Tuesday, 23 December 2014

Advent Reviews 21, Solstice-style!

"A Very She & Him Christmas" by She & Him

Emma: **
Charlie: *

Emma: I like M. Ward. I think he brings a nice, refreshingly modern twist to a retro 60's sound. Sounds to me like he did a lot of the instrumentals and arrangements here. Unfortunately, though, he does very few of the vocals. That's where Zooey comes in. And, unfortunately, despite heavy production help in the form of generous reverbs, double-trackings, and softenings, she is first and foremost an actor. Not a singer. Nope. Her voice is styled as gentle and soothing, but is always thiiiis close to out of tune or out of breath or out of control, and lacking in original stylistic ideas, doing the Billie Holiday songs with the Billie Holiday stylings, the Elvis ones with his, etc. coming across as more karaoke than actual-musical-interpretation, or interesting...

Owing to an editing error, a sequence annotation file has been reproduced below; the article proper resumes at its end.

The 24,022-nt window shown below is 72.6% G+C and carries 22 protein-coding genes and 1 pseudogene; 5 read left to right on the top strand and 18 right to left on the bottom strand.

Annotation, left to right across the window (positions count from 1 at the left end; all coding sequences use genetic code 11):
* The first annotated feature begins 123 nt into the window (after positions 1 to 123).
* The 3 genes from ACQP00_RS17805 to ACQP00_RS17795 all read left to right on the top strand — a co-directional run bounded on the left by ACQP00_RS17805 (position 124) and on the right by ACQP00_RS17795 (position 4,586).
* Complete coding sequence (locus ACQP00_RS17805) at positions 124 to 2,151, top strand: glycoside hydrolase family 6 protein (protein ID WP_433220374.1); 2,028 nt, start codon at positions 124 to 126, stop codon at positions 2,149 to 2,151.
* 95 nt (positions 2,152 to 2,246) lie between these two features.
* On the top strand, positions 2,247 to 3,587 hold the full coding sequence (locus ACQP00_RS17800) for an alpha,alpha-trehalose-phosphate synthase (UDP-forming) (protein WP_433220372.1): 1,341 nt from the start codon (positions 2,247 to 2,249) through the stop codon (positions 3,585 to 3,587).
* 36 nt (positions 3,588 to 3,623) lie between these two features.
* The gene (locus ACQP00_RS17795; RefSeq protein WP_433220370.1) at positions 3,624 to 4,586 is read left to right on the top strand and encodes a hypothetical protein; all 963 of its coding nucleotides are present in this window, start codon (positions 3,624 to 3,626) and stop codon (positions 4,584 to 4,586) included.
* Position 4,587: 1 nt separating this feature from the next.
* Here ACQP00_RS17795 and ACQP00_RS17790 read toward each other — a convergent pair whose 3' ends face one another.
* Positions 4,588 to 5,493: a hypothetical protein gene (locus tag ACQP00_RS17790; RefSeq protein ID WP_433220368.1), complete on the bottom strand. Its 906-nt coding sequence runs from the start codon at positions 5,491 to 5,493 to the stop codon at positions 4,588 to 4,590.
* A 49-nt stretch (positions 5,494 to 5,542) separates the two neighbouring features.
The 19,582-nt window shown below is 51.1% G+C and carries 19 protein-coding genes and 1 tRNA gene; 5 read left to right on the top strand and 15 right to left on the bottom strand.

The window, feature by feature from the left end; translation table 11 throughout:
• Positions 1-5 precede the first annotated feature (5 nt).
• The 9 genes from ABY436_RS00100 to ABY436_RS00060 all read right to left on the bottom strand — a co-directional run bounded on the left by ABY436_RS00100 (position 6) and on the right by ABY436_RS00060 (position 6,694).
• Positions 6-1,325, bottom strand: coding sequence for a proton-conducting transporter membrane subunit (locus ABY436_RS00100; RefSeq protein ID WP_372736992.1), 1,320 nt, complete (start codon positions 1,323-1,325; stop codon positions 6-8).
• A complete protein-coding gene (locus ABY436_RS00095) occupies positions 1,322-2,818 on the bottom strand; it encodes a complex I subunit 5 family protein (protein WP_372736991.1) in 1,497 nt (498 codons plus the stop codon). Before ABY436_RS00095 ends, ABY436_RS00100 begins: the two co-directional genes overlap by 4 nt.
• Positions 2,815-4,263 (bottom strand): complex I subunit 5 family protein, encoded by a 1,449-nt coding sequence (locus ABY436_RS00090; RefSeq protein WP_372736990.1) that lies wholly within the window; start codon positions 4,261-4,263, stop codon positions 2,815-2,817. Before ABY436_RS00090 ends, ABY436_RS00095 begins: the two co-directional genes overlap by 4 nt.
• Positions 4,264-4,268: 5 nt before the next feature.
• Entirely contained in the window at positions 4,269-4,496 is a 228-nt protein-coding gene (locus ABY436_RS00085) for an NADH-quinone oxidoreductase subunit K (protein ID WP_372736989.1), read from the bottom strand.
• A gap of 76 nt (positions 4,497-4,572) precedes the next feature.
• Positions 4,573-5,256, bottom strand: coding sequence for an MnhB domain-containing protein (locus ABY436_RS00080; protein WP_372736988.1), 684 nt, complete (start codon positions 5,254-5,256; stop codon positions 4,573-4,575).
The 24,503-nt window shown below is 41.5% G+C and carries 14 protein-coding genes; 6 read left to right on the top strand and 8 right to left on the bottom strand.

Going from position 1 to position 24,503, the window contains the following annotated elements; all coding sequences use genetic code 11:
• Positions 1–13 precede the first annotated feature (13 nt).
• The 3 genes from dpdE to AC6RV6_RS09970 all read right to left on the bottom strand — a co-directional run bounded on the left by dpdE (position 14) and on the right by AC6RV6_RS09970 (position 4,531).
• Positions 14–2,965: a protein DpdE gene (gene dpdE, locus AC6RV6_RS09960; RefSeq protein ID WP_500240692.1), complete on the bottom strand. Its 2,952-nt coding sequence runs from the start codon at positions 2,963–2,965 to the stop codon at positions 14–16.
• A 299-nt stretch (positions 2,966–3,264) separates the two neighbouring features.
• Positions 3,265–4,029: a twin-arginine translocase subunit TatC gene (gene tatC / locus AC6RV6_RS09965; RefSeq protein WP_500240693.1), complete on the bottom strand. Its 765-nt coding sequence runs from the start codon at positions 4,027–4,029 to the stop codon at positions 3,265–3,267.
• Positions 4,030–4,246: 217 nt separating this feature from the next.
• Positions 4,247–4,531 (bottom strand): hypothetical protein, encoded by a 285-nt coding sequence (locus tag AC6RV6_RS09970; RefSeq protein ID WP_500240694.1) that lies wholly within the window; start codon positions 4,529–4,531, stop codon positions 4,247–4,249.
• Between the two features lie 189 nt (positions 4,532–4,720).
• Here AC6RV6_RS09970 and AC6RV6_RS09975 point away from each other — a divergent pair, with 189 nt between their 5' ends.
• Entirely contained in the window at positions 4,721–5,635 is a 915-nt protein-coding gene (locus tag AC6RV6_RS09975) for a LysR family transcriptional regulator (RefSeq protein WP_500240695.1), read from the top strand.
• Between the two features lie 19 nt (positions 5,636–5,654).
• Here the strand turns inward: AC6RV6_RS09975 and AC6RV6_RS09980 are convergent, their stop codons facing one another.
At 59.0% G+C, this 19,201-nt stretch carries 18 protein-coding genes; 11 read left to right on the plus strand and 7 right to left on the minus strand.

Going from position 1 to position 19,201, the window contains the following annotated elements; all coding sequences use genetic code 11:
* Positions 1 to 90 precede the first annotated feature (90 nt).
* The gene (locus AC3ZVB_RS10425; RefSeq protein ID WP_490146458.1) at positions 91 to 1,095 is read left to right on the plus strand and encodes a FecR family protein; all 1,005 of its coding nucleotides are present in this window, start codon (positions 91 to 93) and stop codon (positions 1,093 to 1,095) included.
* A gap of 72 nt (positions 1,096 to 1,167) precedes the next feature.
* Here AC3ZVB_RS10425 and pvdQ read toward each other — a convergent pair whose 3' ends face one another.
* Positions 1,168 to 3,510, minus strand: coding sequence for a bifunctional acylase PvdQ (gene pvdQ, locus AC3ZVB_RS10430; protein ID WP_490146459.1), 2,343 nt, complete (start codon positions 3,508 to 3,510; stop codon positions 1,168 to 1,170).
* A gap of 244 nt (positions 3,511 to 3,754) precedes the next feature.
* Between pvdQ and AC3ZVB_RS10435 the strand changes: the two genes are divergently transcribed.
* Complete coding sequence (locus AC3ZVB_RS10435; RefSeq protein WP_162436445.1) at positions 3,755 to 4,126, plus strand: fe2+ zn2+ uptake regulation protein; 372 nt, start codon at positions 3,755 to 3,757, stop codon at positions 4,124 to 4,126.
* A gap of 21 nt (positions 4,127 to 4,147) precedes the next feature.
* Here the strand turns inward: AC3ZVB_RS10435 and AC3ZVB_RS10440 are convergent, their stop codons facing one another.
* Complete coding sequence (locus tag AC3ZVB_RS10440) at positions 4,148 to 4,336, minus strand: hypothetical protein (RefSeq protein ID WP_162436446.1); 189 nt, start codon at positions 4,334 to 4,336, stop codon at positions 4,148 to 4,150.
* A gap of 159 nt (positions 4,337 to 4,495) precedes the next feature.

Charlie: I was excited to listen to this one, having heard about She & Him from the hip city weeklies or whatever. Also Deschanel is good at the acting and Ward is good at the musics. However, this album ultimately disappoints: Deschanel brings extraordinarily little to each track, combining unconfident singing, dodgy pitch and an utter lack of interpretation into a sort of karaoke album. It sounds like a hobbyist's release— which, fair enough, this isn't either of their main careers— but I don't feel any need to listen to this again.

On the playlist?: Nope.

Monday, 22 December 2014

Advent reviews 20!